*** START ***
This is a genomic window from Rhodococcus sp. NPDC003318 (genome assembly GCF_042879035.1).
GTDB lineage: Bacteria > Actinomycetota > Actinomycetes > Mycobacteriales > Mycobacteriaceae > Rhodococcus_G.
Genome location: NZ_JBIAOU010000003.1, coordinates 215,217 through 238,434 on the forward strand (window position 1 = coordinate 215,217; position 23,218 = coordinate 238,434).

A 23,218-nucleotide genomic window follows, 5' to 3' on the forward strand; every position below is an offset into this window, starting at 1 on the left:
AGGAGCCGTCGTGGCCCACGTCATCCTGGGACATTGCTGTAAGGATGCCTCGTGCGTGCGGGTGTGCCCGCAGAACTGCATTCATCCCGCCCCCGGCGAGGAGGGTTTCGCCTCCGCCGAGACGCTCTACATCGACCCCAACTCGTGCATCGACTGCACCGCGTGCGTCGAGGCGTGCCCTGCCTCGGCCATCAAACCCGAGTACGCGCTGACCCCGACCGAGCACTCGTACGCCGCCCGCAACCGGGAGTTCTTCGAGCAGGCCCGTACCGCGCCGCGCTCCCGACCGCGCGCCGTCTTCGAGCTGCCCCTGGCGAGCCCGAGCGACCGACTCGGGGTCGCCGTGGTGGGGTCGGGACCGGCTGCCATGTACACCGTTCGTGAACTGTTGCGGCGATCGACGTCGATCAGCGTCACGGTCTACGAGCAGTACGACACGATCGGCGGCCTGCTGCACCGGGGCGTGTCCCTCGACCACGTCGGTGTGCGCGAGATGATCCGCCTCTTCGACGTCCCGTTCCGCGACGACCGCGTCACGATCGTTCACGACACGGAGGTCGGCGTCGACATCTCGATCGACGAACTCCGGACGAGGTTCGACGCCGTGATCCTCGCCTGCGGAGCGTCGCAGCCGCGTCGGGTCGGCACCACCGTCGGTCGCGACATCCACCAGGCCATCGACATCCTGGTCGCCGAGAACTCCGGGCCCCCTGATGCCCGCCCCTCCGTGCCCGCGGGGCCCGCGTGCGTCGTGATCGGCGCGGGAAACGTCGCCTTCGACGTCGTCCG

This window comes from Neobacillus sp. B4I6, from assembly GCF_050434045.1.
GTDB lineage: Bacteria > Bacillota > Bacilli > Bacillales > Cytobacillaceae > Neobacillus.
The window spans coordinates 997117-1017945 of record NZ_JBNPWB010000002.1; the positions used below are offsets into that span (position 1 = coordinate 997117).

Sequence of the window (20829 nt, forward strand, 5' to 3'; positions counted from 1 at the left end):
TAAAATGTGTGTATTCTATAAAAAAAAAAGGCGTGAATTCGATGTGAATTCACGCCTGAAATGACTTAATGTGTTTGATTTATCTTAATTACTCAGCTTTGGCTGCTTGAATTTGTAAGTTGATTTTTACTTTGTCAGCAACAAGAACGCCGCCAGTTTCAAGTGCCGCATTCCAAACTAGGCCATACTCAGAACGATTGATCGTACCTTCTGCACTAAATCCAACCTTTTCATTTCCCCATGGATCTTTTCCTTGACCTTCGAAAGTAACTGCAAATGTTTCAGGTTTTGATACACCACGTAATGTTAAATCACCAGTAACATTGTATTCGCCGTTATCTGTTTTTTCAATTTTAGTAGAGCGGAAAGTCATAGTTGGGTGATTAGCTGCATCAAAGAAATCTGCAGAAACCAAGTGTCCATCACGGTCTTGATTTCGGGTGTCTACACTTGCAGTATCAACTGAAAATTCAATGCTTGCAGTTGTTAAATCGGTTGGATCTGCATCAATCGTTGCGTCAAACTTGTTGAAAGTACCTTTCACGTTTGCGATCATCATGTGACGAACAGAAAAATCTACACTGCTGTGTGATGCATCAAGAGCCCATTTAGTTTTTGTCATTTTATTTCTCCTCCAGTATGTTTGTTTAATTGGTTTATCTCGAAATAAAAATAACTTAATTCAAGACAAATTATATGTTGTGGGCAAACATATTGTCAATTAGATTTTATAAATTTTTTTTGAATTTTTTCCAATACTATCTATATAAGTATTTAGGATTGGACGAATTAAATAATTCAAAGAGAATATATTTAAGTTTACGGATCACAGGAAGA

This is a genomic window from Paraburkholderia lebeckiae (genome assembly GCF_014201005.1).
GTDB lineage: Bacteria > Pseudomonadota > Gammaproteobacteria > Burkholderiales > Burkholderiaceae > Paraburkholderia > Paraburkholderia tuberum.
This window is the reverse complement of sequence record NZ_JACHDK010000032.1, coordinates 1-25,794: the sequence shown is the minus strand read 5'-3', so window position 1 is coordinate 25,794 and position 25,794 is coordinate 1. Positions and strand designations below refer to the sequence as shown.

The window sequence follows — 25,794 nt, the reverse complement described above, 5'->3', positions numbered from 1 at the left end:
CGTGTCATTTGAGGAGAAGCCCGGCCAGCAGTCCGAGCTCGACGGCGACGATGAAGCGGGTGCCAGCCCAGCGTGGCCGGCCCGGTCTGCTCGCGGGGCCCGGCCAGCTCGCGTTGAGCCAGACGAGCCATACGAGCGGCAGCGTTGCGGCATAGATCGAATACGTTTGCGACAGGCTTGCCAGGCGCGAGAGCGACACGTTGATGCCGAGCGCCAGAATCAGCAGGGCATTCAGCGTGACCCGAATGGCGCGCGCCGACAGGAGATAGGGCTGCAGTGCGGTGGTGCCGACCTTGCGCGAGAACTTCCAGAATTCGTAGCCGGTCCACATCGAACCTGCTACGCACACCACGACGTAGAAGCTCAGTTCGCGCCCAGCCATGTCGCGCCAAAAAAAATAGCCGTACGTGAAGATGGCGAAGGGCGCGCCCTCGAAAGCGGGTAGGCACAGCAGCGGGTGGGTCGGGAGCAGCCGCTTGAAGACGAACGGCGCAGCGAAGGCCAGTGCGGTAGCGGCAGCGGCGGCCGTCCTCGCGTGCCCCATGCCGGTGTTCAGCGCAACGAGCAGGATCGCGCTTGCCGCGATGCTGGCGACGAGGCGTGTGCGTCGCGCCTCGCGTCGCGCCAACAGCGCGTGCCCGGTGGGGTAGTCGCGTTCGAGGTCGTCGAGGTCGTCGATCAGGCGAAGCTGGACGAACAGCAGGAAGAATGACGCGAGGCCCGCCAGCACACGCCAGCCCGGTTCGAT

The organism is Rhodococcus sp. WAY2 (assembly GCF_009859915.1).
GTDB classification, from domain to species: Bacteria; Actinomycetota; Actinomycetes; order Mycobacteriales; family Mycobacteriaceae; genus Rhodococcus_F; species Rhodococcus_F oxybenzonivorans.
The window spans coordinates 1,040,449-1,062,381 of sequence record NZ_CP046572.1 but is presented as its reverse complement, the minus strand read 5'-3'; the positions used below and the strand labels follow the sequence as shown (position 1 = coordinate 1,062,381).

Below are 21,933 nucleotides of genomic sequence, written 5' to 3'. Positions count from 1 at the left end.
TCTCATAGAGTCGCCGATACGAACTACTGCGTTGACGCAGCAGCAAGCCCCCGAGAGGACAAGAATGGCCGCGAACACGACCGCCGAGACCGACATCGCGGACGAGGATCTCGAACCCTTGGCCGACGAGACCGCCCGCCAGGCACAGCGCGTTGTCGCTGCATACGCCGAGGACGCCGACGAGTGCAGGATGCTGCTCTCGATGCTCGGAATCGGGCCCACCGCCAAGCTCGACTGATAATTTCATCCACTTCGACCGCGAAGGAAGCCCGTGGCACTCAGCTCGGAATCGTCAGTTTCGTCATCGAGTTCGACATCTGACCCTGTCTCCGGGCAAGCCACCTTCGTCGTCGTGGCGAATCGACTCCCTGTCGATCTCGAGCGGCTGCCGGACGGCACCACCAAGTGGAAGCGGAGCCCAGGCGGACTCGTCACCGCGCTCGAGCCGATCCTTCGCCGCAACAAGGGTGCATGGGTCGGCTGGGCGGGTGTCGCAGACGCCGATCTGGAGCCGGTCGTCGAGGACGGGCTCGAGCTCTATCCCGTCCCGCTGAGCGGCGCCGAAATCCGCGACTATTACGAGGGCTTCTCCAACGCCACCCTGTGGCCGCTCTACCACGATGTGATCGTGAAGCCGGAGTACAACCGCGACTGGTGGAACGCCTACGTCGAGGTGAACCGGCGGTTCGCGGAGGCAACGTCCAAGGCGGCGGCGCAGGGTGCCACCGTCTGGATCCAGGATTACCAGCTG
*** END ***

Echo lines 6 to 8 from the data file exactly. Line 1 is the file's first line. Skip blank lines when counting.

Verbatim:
This window comes from Neobacillus sp. B4I6, from assembly GCF_050434045.1.
GTDB lineage: Bacteria > Bacillota > Bacilli > Bacillales > Cytobacillaceae > Neobacillus.
The window spans coordinates 997117-1017945 of record NZ_JBNPWB010000002.1; the positions used below are offsets into that span (position 1 = coordinate 997117).